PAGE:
Media Library




Ladies and Gentlemen,

My sincere thanks to Nicholas Carolan, Director of the Irish Traditional Music Archive for the kind invitation which allows me the honour of launching Dr. Colette Moloney’s hugely important new publication on The Irish Music Manuscripts of Edward Bunting (1773-1843). Modestly described as an introduction and a catalogue, this is in fact a work of monumental proportions which provides for the first time in one single volume, clear and easy access to Bunting’s lavish musical legacy. In some ways you could say that this is less a catalogue of Bunting’s work and more of a completion of it for this volume makes sense at last of Bunting’s life’s work.

It is hard to credit that Bunting was a mere nineteen-year-old when he was asked to record the music of the harpers at the famous Belfast Harp Festival in 1792. That experience of notating the music of the last of the oral-traditional Irish harpers was to shape his entire life and indeed to consume it, for the collection, arrangement and publication of traditional music became his passion and his career.

And yet he published only about a quarter of the music information he collected or was given, published none of the traditional song texts, most of them in the Irish language, and in his very successful published arrangements, Bunting often altered the original melodies to suit the tastes of his public.

Locked inside Bunting’s enormous collection was and is an unrivalled view of the culture of traditional instrumental music and song across Ulster and Connacht in the years around 1800. It is of course more, much more than a mere view, it is a unique and invaluable cultural treasury which, but for chance, might have been lost to us. Incredibly, after his death these manuscripts were lost sight of, but were accidentally rediscovered in 1907 through a chance encounter in London between the Belfast musician Charlotte Milligan Fox and Bunting’s grandson. Thankfully they are now mainly held in this very Library. But of course their rediscovery did not necessarily guarantee their easy dissemination to a new generation of musicians or ethnomusicologists. It was only when Dr. Colette Moloney was choosing a manuscript on which to base an MA thesis that it became obvious there was a serious job of work to be done in indexing and contextualising what was a very disorganised collection.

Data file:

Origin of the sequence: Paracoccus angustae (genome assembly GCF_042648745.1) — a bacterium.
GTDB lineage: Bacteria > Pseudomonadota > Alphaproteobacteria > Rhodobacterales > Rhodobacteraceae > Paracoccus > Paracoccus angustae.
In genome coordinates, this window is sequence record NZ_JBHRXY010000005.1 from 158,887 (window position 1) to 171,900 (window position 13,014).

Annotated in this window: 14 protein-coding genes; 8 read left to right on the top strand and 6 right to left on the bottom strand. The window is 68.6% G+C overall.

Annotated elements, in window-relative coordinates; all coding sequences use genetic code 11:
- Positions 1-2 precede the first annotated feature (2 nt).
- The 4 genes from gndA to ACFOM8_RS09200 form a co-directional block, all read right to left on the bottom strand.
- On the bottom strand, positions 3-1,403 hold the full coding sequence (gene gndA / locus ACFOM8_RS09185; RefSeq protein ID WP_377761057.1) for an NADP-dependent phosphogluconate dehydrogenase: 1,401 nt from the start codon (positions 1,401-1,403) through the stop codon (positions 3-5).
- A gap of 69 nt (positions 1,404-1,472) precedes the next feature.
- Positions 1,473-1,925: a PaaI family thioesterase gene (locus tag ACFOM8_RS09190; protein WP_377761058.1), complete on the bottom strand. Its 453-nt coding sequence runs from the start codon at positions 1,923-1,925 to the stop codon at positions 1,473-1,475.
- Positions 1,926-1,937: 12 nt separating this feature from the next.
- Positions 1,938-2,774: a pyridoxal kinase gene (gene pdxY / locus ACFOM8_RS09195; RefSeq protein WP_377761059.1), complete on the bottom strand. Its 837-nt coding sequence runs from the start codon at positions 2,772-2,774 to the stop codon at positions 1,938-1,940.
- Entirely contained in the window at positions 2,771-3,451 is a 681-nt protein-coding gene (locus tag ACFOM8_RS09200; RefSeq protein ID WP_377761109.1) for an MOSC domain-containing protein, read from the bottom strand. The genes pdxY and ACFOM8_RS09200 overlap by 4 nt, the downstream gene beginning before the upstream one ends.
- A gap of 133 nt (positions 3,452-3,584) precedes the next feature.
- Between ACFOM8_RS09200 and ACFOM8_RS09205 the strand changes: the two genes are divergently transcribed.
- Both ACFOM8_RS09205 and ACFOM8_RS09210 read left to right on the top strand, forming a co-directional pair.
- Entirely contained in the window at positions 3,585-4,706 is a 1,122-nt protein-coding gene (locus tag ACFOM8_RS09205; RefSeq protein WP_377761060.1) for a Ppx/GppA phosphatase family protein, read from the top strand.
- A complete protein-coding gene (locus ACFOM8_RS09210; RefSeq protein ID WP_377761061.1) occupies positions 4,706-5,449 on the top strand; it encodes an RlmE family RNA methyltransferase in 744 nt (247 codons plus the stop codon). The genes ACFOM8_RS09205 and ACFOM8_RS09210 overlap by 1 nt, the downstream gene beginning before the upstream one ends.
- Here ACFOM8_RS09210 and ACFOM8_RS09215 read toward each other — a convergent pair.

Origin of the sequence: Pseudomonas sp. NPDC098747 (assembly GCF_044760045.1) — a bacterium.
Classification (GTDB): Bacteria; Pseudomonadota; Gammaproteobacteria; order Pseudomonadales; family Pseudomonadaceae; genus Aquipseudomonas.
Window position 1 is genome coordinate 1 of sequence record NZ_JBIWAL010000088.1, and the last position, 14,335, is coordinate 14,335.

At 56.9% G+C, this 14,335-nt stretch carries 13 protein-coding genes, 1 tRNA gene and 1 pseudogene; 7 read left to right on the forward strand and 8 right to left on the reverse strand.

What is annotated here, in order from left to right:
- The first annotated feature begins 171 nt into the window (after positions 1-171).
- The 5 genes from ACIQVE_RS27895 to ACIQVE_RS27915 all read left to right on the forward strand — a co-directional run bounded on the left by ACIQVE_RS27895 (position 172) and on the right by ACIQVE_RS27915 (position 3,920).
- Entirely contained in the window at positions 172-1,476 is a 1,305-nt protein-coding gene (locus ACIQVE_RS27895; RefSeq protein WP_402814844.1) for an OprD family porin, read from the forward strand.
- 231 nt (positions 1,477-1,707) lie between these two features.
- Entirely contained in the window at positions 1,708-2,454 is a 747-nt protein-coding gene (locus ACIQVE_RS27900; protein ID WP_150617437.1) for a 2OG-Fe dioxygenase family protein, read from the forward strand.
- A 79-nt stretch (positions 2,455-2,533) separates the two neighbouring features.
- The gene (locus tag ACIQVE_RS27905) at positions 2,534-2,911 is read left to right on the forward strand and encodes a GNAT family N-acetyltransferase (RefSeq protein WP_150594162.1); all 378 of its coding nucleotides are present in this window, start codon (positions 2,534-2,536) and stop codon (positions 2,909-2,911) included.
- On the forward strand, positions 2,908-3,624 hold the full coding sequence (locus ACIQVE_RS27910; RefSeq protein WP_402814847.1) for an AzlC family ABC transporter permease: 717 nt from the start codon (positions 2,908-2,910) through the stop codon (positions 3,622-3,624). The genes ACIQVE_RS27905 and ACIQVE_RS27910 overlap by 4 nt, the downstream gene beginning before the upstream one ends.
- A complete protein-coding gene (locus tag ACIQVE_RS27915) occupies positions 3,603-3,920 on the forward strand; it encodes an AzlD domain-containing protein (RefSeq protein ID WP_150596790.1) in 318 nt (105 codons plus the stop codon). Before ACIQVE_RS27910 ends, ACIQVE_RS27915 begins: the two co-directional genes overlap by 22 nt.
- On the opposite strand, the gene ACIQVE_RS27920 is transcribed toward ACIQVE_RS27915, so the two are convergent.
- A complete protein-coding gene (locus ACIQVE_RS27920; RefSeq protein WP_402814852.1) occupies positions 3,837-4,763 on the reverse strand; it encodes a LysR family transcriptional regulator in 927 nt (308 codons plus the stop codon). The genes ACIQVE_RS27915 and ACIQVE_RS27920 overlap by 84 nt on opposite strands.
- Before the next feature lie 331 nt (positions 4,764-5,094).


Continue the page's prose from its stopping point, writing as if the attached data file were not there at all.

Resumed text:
The context is fascinating. Belfast of the 1790’s, radical, intellectually vibrant and among the eighty-five scribes who contributed to the collection we find the names of the history makers; the McCrackens, Thomas Russell and of course the great medical pioneer well known to this University, James McDonnell. We find the colour, texture and drama of Gaelic society, the legendary harping tradition, the role of the solo performer and we find too the story of the social and political changes which impacted so profoundly on that landscape - a landscape we inherited but today know only very imperfectly.

Thanks to this publication we have a chance to know it better. Edward Bunting painstakingly built a causeway to our shared musical legacy. It became overgrown and neglected. This volume has cleared the way back and in doing so has also charted a pathway to the future for musicians and music lovers whether in Ireland or across the world. It couldn’t have come at a better time, when Irish music is enjoying enormous global success and there is a thirst for the sources which freshen and refreshen.

As the poet Cathal O’Searcaigh says in his poem An Tobar,


Is doiligh tobar a aimsiu faoi lathair…..

Ta said folaithe i bheagacha agus i bhfear

Tachtaithe ag caileannogach agus cuiscreach

Ach in ainneoin na neamhairde go leir

Nior chaill said a dhath den tseanmhianach……


Caithfear pilleadh aris ar na foinsi


“Tis hard to find a well nowadays…….

They’re hidden in rushes and grass,

Choked by green scum and ferns,

But despite the neglect

They’ve lost none of their true mettle……


There will have to be a going back to sources.

(translated by Gabriel Rosenstock)

The book is of course much more than a music resource and with its beautiful design and attractive presentation, it will be of interest to a wide readership, from historians and Irish language scholars to the general reader, curious about the sounds that moved our ancestors and the stories that moved them to music.

Given that Colette hails from Charleville in Co. Cork, we can presume a healthy run in bookshops considerably further south than Belfast. She surely deserves great credit and thanks for vindicating the work of Edward Bunting and through him the magnificent music of an era now revealed to us anew.

I congratulate everyone involved with this project – Nicholas Carolan, Director of The Irish Traditional Music Archive and general editor of this volume; the Irish-language editor, Dr. Antain Mac Lochlainn, and editorial assistants Maeve Gebruers and Joan McDermott who deserve great credit for what is a truly glorious and proud achievement in Irish publishing and scholarship.

I would also take this opportunity to thank those organisations that provided financial support for this project, among them the Heritage Council, The Arts Council and the Arts Council of Northern Ireland. Between you, you have perfected and restored an old, priceless heirloom, given it back to us not as a museum piece but as a living, working, tool, a gift from the music lovers of the 18th Century to the children of the 21st century.

Go raibh míle maith agaibh go léir.